Battle of Racławice
|Battle of Racławice|
|Part of the Kościuszko Uprising|
"Battle of Racławice", Jan Matejko 465 × 897 cm. Kraków's National Museum.
|Kościuszko's rebels||Russian Empire|
|Commanders and leaders|
5,000: 185 |
3,000: 185 |
|Casualties and losses|
800: 186 |
12 guns captured
General Denisov, with 2,500 troops, had planned to attack the Poles from the south, while Tormasov's force of 3,000 troops blocked Kościuszko.: 185 Encountering Tormasov's force first, Kościuszko occupied a nearby hill, General Antoni Madalinski on his right and General Józef Zajączek on his left.: 185 Not waiting any longer, Tormasov attacked the hill by 3:00 PM, setting up their cannon.: 185 Kosciuszko inspired his peasant brigade with shouts of "My boys, take that artillery! For God, and the Fatherland! Go forward with faith!": 185
The first group of serfs captured three twelve-pound cannons and the second wave captured eight more cannons.: 186 Moving to his left flank, Kosciuszko led a bayonet charge when the Russians fled, followed closely by the scythemen.: 186
The Polish Order of Battle was as follows:
|2 battalions||Infantry Regiment of Czapski||400 bayonettes|
|2 battalions||Infantry Regiment of Wodzicki||400 bayonettes|
|2 battalions||Infantry Regiment of Ożarowski||400 bayonettes|
|1 battalion||Infantry Regiment of Raczyński||200 bayonettes|
|10 squadrons of cavalry||under Antoni Madaliński||400 sabres|
|10 squadrons of cavalry||under Magnet||400 sabres|
|4 cavalry squadrons||under Biernacki||160 sabres|
|2 auxiliary cavalry squadrons||Duchy of Württemberg||80 sabres|
|2440 men altogether|
In addition, Lesser Poland fielded approximately 2,000 peasants armed with war scythes and pikes, known as kosynierzy, as well as 11 cannon. The outcome of the battle was a tactical Polish victory, with Kościuszko defeating the numerically inferior enemy. However, his forces were too small to undertake a successful pursuit, and the Corps of General Denisov evaded destruction and continued to operate in Lesser Poland.
Kościuszko marched back to Kraków and made camp in the fields of Bosutow.: 185 After the battle, Kościuszko paraded before his troops in a sukmana, a traditional attire worn in Lesser Poland, in honour of the bravery of the peasants, whose charge ensured the quick capture of the Russian artillery.: 186 He also praised Wojciech Bartosz Głowacki, a peasant who was the first to capture the cannon (he is visible in Matejko's painting, above). He smothered its fuse with his hat before it fired.: 185 In return he received an award of nobility, his freedom, a tract of land and made standard-bearer.: 186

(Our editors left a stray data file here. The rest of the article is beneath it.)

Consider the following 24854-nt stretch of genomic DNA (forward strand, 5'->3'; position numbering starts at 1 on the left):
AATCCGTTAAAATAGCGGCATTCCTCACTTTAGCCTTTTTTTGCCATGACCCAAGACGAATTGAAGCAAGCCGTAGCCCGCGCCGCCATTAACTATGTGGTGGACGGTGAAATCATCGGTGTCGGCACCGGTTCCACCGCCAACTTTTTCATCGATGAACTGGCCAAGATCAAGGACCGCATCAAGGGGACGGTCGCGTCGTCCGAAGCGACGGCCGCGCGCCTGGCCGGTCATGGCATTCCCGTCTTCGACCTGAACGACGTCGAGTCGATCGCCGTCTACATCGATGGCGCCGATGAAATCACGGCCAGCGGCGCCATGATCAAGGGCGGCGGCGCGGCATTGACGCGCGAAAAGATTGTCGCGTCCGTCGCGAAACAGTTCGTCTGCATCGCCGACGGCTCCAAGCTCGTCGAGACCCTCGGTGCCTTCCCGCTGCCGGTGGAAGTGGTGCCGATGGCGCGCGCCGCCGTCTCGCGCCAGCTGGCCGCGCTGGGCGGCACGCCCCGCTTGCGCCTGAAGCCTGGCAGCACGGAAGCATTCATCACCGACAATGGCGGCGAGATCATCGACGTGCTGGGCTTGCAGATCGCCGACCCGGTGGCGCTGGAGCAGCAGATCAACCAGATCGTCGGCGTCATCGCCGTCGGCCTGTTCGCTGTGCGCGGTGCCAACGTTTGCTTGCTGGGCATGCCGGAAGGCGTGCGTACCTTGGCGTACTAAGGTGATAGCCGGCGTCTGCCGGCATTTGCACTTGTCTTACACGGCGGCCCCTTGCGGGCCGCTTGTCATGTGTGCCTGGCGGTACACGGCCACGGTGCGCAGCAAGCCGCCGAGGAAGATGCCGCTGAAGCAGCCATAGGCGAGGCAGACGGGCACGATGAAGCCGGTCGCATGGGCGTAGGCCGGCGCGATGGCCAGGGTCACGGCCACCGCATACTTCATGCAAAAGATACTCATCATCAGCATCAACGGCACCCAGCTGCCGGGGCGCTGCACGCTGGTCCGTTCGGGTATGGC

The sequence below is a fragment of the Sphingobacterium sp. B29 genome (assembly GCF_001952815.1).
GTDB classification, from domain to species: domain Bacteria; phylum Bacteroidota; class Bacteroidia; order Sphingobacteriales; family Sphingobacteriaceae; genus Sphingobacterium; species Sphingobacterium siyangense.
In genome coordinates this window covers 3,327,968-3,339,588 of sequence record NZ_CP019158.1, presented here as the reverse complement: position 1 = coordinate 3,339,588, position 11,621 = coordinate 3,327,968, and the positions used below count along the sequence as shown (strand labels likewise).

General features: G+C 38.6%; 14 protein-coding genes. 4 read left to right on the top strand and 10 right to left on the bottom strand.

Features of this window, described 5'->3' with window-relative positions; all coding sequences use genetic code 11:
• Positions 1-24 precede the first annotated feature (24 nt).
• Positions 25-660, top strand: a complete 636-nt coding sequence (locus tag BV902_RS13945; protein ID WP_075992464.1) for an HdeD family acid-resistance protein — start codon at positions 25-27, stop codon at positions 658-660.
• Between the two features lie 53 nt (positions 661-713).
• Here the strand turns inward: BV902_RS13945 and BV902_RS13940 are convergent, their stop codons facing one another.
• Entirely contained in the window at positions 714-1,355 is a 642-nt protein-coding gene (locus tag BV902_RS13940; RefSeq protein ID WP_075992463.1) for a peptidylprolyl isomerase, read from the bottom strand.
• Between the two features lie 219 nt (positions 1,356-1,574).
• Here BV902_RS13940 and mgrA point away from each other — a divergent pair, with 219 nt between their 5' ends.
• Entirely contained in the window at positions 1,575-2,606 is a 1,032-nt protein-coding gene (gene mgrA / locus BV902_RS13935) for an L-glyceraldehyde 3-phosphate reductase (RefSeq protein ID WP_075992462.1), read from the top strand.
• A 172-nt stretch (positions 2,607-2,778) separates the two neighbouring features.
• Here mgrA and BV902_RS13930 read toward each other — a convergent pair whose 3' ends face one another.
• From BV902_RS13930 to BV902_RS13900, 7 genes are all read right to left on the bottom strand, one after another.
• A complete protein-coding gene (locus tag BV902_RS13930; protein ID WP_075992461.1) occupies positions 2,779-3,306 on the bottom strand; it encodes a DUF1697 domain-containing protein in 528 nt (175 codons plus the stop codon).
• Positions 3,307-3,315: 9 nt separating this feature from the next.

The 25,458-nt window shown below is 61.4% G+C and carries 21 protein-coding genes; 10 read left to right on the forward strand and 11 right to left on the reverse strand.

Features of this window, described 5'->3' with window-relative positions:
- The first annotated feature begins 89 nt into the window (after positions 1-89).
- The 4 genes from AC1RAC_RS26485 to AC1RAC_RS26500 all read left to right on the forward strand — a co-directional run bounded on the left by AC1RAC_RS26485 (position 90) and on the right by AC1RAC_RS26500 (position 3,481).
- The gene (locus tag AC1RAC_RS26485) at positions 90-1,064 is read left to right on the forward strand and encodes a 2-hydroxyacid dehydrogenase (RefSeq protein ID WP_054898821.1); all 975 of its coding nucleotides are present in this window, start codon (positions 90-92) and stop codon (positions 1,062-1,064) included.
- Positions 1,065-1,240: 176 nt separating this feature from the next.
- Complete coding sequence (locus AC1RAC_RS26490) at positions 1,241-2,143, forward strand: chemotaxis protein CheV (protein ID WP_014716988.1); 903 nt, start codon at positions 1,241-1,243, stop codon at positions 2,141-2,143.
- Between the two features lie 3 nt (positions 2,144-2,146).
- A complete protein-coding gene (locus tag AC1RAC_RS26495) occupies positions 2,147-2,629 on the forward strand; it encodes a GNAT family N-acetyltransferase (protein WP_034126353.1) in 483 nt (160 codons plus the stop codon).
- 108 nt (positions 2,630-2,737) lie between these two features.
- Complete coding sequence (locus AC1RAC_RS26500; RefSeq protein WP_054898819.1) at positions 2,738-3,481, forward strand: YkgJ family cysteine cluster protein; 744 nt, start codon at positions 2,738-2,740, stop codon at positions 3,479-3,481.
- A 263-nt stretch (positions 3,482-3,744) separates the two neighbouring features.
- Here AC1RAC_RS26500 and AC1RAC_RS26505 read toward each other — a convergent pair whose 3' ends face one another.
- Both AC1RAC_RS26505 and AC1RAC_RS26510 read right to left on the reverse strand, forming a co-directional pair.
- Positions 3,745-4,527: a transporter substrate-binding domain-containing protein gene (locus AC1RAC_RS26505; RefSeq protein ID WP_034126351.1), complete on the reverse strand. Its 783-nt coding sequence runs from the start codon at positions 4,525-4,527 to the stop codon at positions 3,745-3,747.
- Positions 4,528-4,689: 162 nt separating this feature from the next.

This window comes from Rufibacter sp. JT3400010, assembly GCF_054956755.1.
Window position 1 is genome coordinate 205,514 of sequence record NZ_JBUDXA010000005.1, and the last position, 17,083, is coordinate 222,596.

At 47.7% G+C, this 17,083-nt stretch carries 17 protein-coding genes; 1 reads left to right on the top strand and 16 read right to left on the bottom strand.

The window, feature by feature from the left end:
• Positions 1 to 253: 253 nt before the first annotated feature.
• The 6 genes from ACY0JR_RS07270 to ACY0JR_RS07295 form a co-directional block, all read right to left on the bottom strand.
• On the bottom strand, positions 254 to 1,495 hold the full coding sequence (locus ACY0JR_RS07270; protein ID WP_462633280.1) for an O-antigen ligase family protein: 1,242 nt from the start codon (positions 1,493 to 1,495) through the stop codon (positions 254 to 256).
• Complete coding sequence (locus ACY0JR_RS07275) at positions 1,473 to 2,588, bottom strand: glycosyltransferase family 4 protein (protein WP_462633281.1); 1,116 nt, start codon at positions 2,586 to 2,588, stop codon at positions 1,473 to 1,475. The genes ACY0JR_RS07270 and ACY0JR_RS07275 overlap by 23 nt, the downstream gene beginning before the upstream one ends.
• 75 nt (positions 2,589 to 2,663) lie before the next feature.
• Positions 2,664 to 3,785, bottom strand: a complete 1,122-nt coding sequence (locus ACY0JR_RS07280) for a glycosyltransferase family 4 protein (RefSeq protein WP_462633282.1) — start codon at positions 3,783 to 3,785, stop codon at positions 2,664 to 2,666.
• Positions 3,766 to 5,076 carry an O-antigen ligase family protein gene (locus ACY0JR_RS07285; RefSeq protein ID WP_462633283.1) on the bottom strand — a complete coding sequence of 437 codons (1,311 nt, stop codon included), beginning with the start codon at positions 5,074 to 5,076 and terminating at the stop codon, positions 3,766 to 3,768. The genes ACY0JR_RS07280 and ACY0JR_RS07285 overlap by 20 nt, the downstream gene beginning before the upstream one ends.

The victory was subsequently promoted in Poland as a major success and helped in spreading the Kościuszko Uprising to other areas of Poland and instigating the Warsaw Uprising of 1794. Also, the participation of peasant volunteers was seen by many as the starting point of the Polish peasantry's political evolution from serfs to equally entitled citizens of the nation.
The Battle of Racławice is commemorated on the Tomb of the Unknown Soldier, Warsaw, with the inscription "RACŁAWICE 4 IV 1794".
Jan Matejko's painting entitled "Kościuszko at Racławice" depicts the battle and is on display at the Sukiennice Museum, a branch of the National Museum in Kraków. A monumental panorama (measuring 15 x 114 meters) known as the Racławice Panorama was completed a century after the battle in 1894, and is currently on display in Wrocław as a branch of the National Museum in Wrocław.
- Storozynski, A., 2009, The Peasant Prince, New York: St. Martin's Press, ISBN 9780312388027
- Smaczniak, Anthony; Piotrowski, Wallace (2000). "The Military Genius of Tadeusz Kosciuszko". Info Poland. Polish Academic Information Center, University at Buffalo. Archived from the original on 13 July 2012. Retrieved 2 August 2012.
- "The Gallery of 19th-Century Polish Art in the Sukiennice - National Museum in Krakow". mnk.pl. Retrieved 2022-02-14.
- "History". Muzeum Narodowe we Wrocławiu. Retrieved 2022-02-14.